Home OTHER NEWS Youth help their peers through small businesses

Youth help their peers through small businesses

Youth help their peers through small businesses


Key points:

  • The youth group at Kabondo Center United Methodist Church helped build a shop on the church compound to house equipment to generate income for young people.
  • As the project began, the youth were encouraged to contribute weekly to the effort. Seventy to 100 youth donated to kickstart the project.
  • The young people make and market ice to people who fish for a living. They also sell soft drinks and generate income from teachers who pay to use their printer.

Through small-scale businesses, Kabondo Center United Methodist Church youth are helping their peers who struggle with school fees and other expenses.

The church’s youth group worked together to build a shop on the church compound to house equipment to generate income for young people.

The project was initiated by former youth president William Ilunga Mushimukata.

“Tomorrow belongs to us,” he said. “Today, we are young, and tomorrow we will be pastors (and) lay leaders of the church that we love much. Building a shop for income generation is the beginning of change.” 

The youth shared their vision with Nsenga Mukongele Medard, who served five years as their pastor. “When I was appointed as a local pastor in Kabondo,” Nsenga recalled, “there were a lot of youth without jobs. They were very active in the church, (but) without jobs, they could not afford to pay school fees.”

In support of Bishop Mande Muyombo’s 2021 focus on self-propagation, self-determination and self-sustenance, the youth were encouraged to contribute weekly to the effort. Seventy to 100 youth donated to kick off the project.

Youth committee members made and sold bricks. They used the remaining bricks to build a shop to hold a printer and a refrigerator.

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Lakes surround the community, and fishing is a major occupation. Fish are transported about 30 miles to Kabondo. With the refrigerator, the youth make ice to sell to people who fish daily. Ice keeps the fish cold, and the committee earns about $50 a day for a $5 investment in each cool box. Cool boxes enable them to carry ice from Kabondo to Mbala, Twale and Kimba.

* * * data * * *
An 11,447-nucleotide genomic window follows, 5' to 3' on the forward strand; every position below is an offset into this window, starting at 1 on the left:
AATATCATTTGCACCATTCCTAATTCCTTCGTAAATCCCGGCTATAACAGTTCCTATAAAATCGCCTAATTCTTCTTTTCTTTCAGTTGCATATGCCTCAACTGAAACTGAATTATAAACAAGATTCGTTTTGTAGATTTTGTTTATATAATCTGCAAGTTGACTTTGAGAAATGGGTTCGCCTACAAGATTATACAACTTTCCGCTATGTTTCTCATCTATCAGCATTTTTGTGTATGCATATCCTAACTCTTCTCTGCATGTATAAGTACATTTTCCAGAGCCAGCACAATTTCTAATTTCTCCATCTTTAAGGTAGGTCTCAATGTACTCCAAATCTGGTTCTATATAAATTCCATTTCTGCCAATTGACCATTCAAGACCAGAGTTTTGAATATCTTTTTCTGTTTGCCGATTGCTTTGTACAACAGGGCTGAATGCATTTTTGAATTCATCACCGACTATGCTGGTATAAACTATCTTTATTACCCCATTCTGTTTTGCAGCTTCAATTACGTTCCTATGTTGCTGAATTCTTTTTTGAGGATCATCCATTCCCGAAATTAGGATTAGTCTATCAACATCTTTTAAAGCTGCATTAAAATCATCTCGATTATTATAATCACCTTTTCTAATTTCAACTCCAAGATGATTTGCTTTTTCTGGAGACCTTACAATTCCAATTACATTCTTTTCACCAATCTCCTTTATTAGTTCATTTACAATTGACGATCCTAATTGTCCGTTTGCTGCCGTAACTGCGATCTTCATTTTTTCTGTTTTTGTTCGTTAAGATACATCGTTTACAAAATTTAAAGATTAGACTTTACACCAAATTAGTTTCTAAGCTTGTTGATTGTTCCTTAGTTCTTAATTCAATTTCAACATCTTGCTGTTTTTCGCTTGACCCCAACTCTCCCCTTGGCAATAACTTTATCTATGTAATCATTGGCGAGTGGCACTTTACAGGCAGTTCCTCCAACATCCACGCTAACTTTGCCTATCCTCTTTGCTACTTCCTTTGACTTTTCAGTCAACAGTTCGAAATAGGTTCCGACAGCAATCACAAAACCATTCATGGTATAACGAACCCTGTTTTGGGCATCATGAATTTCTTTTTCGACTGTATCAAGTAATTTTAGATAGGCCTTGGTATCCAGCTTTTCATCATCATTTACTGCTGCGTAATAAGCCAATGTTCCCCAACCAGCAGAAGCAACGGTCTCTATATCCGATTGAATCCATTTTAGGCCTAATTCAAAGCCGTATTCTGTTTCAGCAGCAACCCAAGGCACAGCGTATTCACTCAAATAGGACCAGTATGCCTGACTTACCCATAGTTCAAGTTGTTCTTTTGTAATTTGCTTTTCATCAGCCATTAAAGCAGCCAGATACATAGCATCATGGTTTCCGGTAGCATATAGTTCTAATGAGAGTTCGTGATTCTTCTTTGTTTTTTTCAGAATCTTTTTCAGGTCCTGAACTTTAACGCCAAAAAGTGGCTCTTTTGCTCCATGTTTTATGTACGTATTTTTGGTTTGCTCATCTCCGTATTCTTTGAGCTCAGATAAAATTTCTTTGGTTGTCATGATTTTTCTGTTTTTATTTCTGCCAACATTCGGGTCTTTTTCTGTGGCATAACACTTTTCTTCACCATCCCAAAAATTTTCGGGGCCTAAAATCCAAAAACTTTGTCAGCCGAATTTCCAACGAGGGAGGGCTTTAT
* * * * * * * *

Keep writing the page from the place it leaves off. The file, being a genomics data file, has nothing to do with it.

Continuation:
The youth also sell soft drinks in the shop.

The printer is another income generator. The committee buys reams of paper, and primary and secondary teachers pay to make copies.

The current youth president, Ngulu Mingi, said he looks forward to continuing the youth vision. “I found in the youth account some money kept by the local church treasurer,” Mingi said. “I recognized the work done by my predecessor.”

Business is thriving. During annual conference sessions, lay and clergy delegates bought water and drinks from the shop. “I am grateful to those who have contributed,” Mingi said, adding that it was a joy to see the youth initiative succeeding.

Kayembe Mwanabute Ismael, current pastor of Kabondo Center United Methodist Church, is proud to see youth committed to business and support of local church activities. “Youth should not be beggars,” he said. “They should be encouraged.”

The youth committee paid fees for two youth at secondary school in Kabondo. Another youth is receiving financial support at the university in Kamina.

“The project has impacted church youth for their education,” Mingi said. “That is why, as the current president, I continue with the same vision. Today, I am young; tomorrow, I may be a pastor, a teacher, a medical doctor or a school headmaster, thanks to the youth initiative in Kabondo.”

Hugo Banza Kyakulomba, a former youth committee member, invited church leaders to support the initiative. “Any further support will be much appreciated, as we are committed to helping each other,” he said.

The shop is a youth legacy as well as a local church legacy, the current and former pastors said.

Calling the endeavor “a great youth witness in Kabondo,” Nsenga expressed joy in seeing the spirit of development, unity, mutual help and role modeling.

Kazadi Musau is director of communications for the North Katanga Conference.

News media contact: Julie Dwyer at [email protected]. To read more United Methodist news, subscribe to the free Daily or Weekly Digests.

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